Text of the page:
Partnerships and K1s

All of the deals I have invested in are taxed as a partnership.

This means the company files a tax return at the end of the year and provides me with a K1 that shows my portion of the company’s profits or losses.

The company does not pay corporate tax. Instead, I pay taxes equal to my ownership in the company, based on my particular tax situation. My CPA uses the K1 document when determining my overall taxes for the year.

Because of depreciation, such as in the above example, these K1s usually provide me with significant tax savings during the time that we own the property.

Cost Segregation

While a residential property depreciates over 27.5 years, there are different schedules for the depreciation of personal property inside the building, as well as for land improvements (landscaping, parking lots, etc).

Working out what is depreciable and how each item depreciates is the job of a qualified engineer. You can hire this professional to conduct an audit and the result is called a cost segregation study. A tax preparer uses this when preparing the tax return for the owner(s) of the property.

The benefit of a cost segregation study is that it allows the property owners to depreciate the different portions of the property according to the IRS rules. This is often much quicker than 27.5 years — some items depreciate as quickly as 5 years. This results in more substantial tax savings in the earlier years of ownership.

What Is Bonus Depreciation?

Depreciation is undoubtedly a good thing for real estate investors. Bonus depreciation takes it up a level, making real estate deals an even greater tax advantage.

Bonus depreciation applies to any property placed in service after September 27, 2017, thanks to the 2017 Tax Cut and Jobs Act (TCJA).

So, what is it? Bonus depreciation allows you to depreciate the property at an even faster pace. Specifically, everything that depreciates in 20 years or less can be fully depreciated in the first year of property ownership.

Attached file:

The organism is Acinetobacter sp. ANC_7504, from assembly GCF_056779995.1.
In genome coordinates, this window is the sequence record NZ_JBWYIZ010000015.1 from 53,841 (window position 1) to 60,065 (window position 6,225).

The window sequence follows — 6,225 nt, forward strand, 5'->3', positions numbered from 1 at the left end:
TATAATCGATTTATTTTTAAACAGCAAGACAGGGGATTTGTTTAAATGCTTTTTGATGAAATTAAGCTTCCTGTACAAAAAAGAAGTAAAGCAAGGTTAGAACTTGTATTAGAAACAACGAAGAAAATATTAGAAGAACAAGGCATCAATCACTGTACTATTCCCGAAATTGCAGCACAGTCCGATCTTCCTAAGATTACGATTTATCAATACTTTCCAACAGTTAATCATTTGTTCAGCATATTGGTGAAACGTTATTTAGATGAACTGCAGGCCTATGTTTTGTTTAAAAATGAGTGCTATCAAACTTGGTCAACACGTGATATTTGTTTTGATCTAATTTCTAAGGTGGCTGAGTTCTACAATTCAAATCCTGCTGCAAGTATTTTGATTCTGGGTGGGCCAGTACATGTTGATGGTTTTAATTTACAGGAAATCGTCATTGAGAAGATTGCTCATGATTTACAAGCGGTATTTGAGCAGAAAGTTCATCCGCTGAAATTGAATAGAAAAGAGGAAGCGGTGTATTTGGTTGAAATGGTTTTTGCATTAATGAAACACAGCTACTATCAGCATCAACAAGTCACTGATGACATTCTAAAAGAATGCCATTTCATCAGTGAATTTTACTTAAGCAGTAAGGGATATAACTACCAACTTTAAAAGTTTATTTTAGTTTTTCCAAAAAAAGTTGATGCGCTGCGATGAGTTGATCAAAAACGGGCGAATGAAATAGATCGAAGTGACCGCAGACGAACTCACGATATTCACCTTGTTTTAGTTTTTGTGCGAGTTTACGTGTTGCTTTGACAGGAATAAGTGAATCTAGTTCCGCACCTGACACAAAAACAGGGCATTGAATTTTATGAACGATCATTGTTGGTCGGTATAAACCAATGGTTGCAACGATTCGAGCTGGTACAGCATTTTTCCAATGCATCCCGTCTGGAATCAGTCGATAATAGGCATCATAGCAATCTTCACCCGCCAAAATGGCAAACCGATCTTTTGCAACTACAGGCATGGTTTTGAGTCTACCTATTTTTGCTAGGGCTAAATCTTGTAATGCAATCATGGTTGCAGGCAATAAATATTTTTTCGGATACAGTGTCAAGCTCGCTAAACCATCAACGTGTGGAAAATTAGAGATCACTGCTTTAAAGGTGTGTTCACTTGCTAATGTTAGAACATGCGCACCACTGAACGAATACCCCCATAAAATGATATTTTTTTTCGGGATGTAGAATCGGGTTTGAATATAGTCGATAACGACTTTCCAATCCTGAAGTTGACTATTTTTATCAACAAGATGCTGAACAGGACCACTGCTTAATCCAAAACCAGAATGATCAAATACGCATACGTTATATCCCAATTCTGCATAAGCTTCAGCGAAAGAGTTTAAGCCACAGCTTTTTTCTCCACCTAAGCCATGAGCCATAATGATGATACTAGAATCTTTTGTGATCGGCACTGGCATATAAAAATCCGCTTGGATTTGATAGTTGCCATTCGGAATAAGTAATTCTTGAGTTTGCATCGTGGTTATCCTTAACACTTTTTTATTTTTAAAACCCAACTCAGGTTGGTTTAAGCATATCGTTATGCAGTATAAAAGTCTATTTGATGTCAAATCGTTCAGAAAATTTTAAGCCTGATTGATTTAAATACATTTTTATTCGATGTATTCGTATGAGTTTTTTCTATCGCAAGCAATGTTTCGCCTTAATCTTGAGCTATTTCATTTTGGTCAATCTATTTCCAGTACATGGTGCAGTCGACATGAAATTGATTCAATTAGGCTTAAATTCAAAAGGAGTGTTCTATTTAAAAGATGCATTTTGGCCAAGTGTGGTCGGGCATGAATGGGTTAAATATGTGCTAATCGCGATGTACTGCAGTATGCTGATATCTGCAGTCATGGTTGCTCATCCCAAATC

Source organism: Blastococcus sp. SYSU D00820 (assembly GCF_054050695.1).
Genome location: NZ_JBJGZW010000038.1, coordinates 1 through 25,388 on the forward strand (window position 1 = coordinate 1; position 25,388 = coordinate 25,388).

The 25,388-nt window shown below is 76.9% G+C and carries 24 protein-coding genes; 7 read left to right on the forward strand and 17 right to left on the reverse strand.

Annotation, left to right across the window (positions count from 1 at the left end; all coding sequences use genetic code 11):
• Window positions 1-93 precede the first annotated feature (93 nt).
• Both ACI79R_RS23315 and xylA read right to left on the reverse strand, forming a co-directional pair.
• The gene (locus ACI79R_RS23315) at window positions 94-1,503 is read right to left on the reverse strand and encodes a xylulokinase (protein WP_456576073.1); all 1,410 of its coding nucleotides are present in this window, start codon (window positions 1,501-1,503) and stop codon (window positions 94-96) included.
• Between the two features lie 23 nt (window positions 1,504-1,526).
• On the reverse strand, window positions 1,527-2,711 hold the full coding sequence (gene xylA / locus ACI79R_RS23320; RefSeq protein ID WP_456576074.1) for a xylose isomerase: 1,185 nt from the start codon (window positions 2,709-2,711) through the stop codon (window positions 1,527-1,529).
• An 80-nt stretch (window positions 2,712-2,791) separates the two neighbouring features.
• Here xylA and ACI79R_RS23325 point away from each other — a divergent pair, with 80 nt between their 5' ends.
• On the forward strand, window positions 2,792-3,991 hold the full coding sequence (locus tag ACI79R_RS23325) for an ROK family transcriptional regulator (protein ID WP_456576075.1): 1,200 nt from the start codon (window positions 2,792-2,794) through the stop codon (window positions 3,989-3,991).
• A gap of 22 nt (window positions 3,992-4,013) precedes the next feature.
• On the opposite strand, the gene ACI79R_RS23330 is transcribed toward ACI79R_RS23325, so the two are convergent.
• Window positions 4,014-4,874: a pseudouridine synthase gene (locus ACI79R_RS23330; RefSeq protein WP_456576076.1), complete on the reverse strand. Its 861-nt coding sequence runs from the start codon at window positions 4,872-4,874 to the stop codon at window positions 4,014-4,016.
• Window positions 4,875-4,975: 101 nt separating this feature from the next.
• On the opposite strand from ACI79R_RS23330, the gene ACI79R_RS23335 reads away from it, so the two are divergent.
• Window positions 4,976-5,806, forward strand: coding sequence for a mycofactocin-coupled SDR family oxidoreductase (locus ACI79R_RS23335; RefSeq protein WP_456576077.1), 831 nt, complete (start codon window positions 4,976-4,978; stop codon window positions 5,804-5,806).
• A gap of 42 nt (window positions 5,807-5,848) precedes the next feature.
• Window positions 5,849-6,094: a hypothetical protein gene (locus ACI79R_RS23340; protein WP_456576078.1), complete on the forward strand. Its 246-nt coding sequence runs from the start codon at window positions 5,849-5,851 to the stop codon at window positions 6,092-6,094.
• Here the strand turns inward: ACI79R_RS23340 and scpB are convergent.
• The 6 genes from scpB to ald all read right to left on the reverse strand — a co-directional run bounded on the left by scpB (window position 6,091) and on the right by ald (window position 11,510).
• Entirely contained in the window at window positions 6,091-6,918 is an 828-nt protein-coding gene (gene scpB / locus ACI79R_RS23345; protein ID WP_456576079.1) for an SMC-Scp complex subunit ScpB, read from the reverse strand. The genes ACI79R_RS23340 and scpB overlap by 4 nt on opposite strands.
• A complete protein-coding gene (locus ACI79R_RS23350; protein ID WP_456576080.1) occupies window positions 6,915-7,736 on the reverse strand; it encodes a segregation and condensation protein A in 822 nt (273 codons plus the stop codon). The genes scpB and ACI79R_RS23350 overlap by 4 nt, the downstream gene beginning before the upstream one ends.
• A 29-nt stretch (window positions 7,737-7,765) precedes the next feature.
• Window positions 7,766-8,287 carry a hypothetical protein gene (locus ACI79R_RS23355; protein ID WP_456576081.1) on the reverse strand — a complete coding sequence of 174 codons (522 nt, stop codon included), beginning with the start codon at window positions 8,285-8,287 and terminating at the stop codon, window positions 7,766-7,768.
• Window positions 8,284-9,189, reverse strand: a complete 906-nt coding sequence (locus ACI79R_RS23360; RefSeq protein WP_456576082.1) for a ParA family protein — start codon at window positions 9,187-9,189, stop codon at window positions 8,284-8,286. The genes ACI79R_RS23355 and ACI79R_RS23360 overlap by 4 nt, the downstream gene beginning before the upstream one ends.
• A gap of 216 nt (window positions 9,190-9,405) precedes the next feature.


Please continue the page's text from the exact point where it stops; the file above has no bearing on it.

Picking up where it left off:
“Bonus” is putting it mildly here: this type of depreciation typically represents between 70% and 100% of the initial down payment on a property. In some cases, it can be over 100%! Imagine receiving a K1 that shows a loss that is greater than your investment in the deal.

As you might expect, there’s more to this than checking a box to grab a load of cash. The property, the segregation study, and your tax situation will all have a bearing on the extent to which you can take advantage of bonus depreciation.

There’s also depreciation recapture to keep in mind.

How Will Depreciation Change In The Future?

Jeff Bezos of Amazon once said that he wasn’t interested in what was going to change but rather in what wouldn’t because he could build a business around things that stay the same.

And that’s the way it is with depreciation. The 27.5-year rule around asset depreciation for residential properties has been around since 1986, and there’s no sign of this changing. Nor is there any sign of cost segregation changing. As long as Congress doesn’t make any changes — and there’s no reason to think they will — depreciation will continue to be one of the key benefits available to real estate investors.

In short, the tax benefits you can get from depreciation on your real estate investments are highly likely to be available for many years to come. But you should know that the Bonus Deprecation from the TCJA mentioned above is temporary — it will sunset from 2023 through to 2027.


The information provided on this website is not advice and does not purport to be a substitute for professional adviceYou should seek out the services of professionals who are experts in the fields of investment, legal, and accounting concerning your specific situation. The author disclaims any responsibility or any liability, loss, or risk, personal or otherwise, which is incurred as a consequence, directly or indirectly, of the use and application of any contents of this website.